I love this film for it's craft, it's story, it's characters, the passion and meaning behind it. It's just... A film that's everything to me. I never thought a film as new as this (aside from Spider-Verse) could impress me to the point of being in my personal top 50. But... Here we are. And it's damn welcome. It's commentary on classicism and struggles and the savagery of humans really opened, my eyes and had me looking at the world far differently. I love when a film not only entertains me. But challenges me personally. And that it did.
Why It's Important:
Not only are the themes and story of Parasite super important to enlightening other cultures to similar struggles. Not only is it a film packed with technicalities and intricacies that can be studied to help understand it and teach others about life, the real world and help film students guide their own craft and understanding of film, it's important because of this accolade of Best Picture it has received. Again, I stated my dislike over the Academy's flawed sensibilities. But I've also acknowledged how it can be an important ceremony. As it allows the average viewing populous to look into more films and discover more thus progressing the film medium and progressing it's growth for other creators. I love that it has given Parasite this spot in the spotlight. Because much like how Seven Samurai gave me the gateway to foreign films, which entertained me and taught me so much and got me looking into different cultures, but I feel Parasite can now be that film for so many. And I feel that's the most important thing to note. That it's a film that can inspire so many thanks to it's accolades especially at the Oscars. More people can possibly think differently, get inspired and discover newer and newer movies they never knew about. And as someone who loves movies, that makes me so happy. That it can be a possible bigger part in others's lives and inspire them, teach them and all that.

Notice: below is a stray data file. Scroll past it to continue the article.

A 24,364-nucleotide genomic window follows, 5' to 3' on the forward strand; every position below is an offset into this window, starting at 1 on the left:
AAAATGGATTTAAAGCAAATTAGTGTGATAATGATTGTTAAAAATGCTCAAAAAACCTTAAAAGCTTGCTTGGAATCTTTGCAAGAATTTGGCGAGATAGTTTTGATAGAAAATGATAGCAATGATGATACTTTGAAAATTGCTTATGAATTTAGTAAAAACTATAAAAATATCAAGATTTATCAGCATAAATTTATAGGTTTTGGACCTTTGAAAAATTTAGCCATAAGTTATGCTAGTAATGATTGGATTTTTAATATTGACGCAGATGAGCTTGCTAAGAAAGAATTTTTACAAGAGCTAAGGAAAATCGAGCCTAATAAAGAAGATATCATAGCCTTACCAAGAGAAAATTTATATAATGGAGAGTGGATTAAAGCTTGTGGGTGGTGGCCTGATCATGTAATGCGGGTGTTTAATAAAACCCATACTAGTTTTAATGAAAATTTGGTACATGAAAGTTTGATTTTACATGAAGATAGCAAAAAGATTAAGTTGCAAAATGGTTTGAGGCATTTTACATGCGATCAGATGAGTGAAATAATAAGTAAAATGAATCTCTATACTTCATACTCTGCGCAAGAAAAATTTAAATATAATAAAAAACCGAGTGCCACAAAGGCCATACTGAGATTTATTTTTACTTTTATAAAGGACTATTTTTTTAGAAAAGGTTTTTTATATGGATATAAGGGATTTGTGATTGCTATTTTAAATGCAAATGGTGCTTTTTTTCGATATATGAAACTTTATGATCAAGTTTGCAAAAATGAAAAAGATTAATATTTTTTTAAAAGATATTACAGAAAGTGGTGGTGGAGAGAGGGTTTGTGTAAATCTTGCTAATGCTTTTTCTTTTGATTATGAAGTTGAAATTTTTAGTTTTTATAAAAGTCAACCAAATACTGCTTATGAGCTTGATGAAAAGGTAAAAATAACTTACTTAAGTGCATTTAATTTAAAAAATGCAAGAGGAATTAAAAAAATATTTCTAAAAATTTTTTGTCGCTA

Or it could just be a real good movie.